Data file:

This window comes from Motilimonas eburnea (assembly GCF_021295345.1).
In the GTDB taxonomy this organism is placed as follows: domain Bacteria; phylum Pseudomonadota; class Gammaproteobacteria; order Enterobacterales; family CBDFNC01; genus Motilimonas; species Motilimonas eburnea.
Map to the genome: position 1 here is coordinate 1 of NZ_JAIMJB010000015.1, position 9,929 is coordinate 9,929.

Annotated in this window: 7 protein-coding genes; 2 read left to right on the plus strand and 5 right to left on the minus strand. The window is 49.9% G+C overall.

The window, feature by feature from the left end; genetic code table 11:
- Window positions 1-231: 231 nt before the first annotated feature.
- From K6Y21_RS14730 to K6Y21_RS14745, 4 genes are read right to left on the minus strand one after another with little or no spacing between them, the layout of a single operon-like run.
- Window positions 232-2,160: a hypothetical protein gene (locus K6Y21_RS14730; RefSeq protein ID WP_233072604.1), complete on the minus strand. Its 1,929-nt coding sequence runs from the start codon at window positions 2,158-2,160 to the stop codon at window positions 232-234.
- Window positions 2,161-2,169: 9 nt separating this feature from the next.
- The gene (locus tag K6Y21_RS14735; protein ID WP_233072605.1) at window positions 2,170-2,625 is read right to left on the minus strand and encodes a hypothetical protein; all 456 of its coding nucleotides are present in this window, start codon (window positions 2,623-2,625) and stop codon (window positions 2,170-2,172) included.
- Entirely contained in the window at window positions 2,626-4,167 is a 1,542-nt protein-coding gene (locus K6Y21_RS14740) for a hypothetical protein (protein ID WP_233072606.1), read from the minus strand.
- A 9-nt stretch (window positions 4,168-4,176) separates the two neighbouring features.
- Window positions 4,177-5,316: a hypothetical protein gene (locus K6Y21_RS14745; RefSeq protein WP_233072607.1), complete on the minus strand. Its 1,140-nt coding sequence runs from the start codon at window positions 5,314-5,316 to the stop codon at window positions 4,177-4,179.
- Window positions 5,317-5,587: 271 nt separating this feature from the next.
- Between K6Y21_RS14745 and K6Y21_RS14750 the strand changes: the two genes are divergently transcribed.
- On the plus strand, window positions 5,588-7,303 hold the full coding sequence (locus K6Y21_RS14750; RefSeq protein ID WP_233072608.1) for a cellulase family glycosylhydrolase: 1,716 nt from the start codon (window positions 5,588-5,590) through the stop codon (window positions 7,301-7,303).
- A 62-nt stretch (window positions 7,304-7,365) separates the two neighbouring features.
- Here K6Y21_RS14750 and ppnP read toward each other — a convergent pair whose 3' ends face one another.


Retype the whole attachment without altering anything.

This window comes from Motilimonas eburnea (assembly GCF_021295345.1).
In the GTDB taxonomy this organism is placed as follows: domain Bacteria; phylum Pseudomonadota; class Gammaproteobacteria; order Enterobacterales; family CBDFNC01; genus Motilimonas; species Motilimonas eburnea.
Map to the genome: position 1 here is coordinate 1 of NZ_JAIMJB010000015.1, position 9,929 is coordinate 9,929.

Annotated in this window: 7 protein-coding genes; 2 read left to right on the plus strand and 5 right to left on the minus strand. The window is 49.9% G+C overall.

The window, feature by feature from the left end; genetic code table 11:
- Window positions 1-231: 231 nt before the first annotated feature.
- From K6Y21_RS14730 to K6Y21_RS14745, 4 genes are read right to left on the minus strand one after another with little or no spacing between them, the layout of a single operon-like run.
- Window positions 232-2,160: a hypothetical protein gene (locus K6Y21_RS14730; RefSeq protein ID WP_233072604.1), complete on the minus strand. Its 1,929-nt coding sequence runs from the start codon at window positions 2,158-2,160 to the stop codon at window positions 232-234.
- Window positions 2,161-2,169: 9 nt separating this feature from the next.
- The gene (locus tag K6Y21_RS14735; protein ID WP_233072605.1) at window positions 2,170-2,625 is read right to left on the minus strand and encodes a hypothetical protein; all 456 of its coding nucleotides are present in this window, start codon (window positions 2,623-2,625) and stop codon (window positions 2,170-2,172) included.
- Entirely contained in the window at window positions 2,626-4,167 is a 1,542-nt protein-coding gene (locus K6Y21_RS14740) for a hypothetical protein (protein ID WP_233072606.1), read from the minus strand.
- A 9-nt stretch (window positions 4,168-4,176) separates the two neighbouring features.
- Window positions 4,177-5,316: a hypothetical protein gene (locus K6Y21_RS14745; RefSeq protein WP_233072607.1), complete on the minus strand. Its 1,140-nt coding sequence runs from the start codon at window positions 5,314-5,316 to the stop codon at window positions 4,177-4,179.
- Window positions 5,317-5,587: 271 nt separating this feature from the next.
- Between K6Y21_RS14745 and K6Y21_RS14750 the strand changes: the two genes are divergently transcribed.
- On the plus strand, window positions 5,588-7,303 hold the full coding sequence (locus K6Y21_RS14750; RefSeq protein ID WP_233072608.1) for a cellulase family glycosylhydrolase: 1,716 nt from the start codon (window positions 5,588-5,590) through the stop codon (window positions 7,301-7,303).
- A 62-nt stretch (window positions 7,304-7,365) separates the two neighbouring features.
- Here K6Y21_RS14750 and ppnP read toward each other — a convergent pair whose 3' ends face one another.